Wild Florida Photo - Chasmanthium latifolium

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Chasmanthium latifolium

INDIAN WOODOATS

Synonym: Uniola latifolia

Florida native

 

An occassional grass of wet hammocks in the central and western panhandle, plus Suwannee and Nassau Counties. The range covers all of the southeastern United States, extending west into Arizona, northwest only as far as Kansas and Iowa, north to Michigan and Wisconsin and northeast into Pennsylvania and New Jersey.
Chasmanthium latifolium reaches a height of one and a half meters, usually half of that is arching over. The lanceolate leaves are alternate and can be up to 2.5 cm wide and 20 cm long. The flattened spikelets of irregular flowers are green, turning to brown and hang in loose branched panicles at the top of the stems from late spring into the fall.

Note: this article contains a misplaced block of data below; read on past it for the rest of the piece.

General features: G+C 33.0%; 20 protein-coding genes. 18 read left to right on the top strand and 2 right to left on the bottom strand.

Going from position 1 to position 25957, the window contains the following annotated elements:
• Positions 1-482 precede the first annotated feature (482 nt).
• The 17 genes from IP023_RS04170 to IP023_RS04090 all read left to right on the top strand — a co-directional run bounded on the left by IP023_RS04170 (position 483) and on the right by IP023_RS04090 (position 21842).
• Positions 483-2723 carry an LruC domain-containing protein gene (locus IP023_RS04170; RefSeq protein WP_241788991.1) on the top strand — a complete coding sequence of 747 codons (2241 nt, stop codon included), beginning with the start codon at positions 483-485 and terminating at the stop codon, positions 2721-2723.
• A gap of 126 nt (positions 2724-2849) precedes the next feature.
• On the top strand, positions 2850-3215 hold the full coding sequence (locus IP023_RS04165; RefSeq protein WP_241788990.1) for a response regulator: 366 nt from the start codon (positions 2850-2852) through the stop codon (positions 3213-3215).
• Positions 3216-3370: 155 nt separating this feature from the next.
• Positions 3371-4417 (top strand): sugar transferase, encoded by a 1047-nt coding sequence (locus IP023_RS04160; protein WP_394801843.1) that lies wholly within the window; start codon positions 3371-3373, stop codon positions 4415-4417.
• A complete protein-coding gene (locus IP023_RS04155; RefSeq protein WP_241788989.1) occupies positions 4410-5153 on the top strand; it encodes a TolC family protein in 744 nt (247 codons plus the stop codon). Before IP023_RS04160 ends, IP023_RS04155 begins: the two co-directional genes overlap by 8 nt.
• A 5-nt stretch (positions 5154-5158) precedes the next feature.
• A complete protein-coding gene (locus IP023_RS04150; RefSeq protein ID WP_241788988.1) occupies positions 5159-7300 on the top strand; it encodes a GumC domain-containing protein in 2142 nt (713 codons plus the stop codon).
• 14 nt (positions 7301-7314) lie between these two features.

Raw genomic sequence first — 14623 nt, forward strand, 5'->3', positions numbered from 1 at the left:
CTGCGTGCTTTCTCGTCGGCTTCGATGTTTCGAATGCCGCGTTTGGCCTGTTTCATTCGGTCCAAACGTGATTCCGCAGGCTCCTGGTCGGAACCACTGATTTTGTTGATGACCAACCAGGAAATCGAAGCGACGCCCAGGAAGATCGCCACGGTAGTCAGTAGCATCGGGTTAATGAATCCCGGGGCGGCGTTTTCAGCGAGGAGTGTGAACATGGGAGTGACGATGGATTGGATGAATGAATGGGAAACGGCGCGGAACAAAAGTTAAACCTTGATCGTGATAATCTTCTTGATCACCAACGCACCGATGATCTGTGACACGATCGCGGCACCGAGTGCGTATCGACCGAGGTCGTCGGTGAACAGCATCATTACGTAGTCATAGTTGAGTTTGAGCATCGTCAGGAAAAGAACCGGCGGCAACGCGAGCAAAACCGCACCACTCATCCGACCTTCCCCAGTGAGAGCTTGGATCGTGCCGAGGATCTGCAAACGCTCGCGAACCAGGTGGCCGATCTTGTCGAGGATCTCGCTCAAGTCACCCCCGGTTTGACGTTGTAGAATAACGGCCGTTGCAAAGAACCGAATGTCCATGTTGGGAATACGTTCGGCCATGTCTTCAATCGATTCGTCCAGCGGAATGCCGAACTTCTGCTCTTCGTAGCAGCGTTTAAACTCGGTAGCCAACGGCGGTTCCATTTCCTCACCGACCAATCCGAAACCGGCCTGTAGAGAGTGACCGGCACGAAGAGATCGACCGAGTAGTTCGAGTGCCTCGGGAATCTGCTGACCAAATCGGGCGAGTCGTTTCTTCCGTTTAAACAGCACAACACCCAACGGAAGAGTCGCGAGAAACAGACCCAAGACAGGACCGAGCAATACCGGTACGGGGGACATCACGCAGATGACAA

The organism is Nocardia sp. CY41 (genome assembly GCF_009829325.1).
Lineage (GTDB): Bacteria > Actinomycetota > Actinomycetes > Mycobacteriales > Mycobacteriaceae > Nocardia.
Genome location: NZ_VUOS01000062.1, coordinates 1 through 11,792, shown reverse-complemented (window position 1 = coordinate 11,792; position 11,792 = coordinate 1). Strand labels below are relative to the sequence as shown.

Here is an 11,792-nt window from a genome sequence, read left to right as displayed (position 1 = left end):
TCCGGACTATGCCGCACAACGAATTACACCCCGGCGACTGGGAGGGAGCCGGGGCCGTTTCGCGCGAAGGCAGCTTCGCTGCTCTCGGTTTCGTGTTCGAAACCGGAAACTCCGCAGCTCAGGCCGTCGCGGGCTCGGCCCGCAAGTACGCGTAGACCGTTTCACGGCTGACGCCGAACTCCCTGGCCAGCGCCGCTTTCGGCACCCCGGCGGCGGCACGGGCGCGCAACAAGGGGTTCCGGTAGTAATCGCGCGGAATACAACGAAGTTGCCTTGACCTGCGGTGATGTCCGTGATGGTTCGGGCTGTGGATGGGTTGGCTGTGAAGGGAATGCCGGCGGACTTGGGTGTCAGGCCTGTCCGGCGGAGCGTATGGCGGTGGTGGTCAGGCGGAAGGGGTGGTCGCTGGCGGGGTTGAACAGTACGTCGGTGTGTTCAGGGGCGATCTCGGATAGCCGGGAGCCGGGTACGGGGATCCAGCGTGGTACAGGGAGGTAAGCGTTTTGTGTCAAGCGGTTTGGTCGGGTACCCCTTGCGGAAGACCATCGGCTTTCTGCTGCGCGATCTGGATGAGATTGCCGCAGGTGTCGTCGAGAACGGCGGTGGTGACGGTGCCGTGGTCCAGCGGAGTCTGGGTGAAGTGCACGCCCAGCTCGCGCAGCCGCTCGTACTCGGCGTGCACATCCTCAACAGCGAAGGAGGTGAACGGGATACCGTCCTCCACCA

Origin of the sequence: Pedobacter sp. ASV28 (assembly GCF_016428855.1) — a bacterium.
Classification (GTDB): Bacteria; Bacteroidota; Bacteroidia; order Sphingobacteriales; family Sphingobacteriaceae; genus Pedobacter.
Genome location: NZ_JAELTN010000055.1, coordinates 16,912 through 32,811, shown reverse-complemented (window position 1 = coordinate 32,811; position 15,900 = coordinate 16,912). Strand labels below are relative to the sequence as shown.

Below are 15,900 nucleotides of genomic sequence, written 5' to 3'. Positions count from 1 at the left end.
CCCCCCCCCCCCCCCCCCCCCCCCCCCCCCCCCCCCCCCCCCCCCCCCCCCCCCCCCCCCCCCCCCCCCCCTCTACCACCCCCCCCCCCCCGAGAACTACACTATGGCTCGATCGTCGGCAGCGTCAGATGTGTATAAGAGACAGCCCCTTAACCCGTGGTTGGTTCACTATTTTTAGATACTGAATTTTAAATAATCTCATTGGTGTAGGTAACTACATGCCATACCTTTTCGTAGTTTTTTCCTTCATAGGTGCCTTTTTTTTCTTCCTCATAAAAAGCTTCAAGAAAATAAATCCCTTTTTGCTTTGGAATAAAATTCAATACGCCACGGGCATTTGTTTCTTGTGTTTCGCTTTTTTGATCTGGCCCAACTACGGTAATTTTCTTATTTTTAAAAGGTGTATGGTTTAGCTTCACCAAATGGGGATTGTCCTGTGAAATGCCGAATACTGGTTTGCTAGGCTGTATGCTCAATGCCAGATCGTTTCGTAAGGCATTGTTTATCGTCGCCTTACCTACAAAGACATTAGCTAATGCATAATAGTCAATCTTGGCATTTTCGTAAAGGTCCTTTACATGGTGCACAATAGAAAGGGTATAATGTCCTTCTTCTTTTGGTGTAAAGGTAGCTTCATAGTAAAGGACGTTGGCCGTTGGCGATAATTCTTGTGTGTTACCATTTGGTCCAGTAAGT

Indian woodoats makes an attractive landscape plant, preferring moist shaded areas, it is tolerant of drought, some salt and spreads rapidly.

 
Chasmanthium latifolium is a member of the Poaceae - Grass family.
 

Native Florida Plants

  Robert G. Haehle; Joan Brookwell
 Low Maintenance Landscaping and Gardening

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Native Florida Plants
Native landscapes are easier to maintain, use less water and thrive without chemical pesticides and fertilizers. Native Florida Plants describes every type of regional flora—-from seaside foliage and wildflowers to grassy meadows, shrubs, vines, and aquatic gardens—-in 301 profiles and accompanying color photographs.


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